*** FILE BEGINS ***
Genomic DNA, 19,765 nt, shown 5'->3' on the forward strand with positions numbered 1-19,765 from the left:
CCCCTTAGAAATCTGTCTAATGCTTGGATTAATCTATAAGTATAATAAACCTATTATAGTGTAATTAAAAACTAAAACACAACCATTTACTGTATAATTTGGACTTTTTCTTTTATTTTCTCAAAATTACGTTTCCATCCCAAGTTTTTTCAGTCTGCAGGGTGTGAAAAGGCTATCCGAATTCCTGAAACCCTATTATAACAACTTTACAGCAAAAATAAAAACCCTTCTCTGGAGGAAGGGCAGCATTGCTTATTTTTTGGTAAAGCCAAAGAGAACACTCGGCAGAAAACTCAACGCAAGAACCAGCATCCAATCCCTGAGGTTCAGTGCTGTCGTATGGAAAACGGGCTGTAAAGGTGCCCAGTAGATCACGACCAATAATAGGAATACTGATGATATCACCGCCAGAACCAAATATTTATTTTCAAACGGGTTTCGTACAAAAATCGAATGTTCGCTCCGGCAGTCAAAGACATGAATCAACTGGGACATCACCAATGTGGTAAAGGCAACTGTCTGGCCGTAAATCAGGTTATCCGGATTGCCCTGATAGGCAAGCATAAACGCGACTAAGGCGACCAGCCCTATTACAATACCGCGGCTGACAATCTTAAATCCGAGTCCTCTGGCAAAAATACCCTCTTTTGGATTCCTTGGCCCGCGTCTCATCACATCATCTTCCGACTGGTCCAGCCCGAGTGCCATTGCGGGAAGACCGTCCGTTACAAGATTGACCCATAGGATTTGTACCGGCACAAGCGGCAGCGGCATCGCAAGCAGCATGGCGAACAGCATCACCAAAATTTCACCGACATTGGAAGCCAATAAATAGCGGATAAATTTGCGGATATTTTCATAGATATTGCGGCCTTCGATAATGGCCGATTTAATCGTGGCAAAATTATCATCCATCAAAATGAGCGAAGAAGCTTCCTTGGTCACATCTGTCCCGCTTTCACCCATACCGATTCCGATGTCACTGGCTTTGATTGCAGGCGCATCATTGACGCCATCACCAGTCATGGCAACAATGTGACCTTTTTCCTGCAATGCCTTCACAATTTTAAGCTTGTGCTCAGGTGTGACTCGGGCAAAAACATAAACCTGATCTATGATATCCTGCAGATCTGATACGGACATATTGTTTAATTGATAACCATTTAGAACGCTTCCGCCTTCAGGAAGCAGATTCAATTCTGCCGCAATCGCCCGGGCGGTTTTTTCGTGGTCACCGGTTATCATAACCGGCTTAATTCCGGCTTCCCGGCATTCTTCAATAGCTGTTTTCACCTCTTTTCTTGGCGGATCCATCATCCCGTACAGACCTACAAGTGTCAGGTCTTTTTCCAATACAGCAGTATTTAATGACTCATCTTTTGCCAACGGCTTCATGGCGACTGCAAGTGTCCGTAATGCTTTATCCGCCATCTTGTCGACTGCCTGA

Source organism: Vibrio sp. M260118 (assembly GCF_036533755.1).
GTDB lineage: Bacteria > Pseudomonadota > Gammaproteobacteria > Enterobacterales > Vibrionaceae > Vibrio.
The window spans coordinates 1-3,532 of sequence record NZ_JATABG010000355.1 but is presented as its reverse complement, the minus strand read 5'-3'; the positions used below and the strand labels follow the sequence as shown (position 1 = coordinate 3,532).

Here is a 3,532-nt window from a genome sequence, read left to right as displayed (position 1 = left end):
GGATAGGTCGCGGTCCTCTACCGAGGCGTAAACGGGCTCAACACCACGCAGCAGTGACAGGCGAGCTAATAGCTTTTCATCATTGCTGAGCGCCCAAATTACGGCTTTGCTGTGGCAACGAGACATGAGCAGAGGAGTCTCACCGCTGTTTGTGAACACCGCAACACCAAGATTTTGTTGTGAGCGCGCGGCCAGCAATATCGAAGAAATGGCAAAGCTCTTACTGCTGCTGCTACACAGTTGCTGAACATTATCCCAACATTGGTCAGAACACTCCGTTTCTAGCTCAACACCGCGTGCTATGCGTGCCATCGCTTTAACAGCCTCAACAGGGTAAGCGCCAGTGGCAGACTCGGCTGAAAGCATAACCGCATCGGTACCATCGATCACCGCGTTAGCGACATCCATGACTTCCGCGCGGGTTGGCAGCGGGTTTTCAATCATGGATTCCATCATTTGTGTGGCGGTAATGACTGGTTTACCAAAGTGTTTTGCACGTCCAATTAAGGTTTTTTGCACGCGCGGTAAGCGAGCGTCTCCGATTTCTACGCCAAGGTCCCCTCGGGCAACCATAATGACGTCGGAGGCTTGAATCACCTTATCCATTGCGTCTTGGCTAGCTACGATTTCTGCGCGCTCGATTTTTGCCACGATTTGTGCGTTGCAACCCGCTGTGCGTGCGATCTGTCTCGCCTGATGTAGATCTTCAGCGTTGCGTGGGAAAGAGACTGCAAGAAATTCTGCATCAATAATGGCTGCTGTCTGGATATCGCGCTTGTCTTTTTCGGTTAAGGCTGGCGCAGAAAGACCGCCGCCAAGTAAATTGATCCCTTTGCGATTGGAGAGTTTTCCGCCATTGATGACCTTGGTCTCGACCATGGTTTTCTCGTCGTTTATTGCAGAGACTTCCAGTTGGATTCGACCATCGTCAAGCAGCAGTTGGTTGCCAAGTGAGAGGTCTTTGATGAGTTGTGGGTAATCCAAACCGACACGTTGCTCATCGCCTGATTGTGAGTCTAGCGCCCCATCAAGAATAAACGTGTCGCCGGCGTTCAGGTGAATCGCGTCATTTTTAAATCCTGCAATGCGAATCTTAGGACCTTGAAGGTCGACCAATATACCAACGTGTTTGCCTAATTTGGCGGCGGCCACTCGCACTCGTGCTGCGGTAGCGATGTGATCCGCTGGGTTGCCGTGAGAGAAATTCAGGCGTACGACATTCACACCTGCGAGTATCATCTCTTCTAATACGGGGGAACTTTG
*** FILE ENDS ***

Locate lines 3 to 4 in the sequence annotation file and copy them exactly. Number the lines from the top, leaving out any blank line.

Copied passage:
Source organism: Vibrio sp. M260118 (assembly GCF_036533755.1).
GTDB lineage: Bacteria > Pseudomonadota > Gammaproteobacteria > Enterobacterales > Vibrionaceae > Vibrio.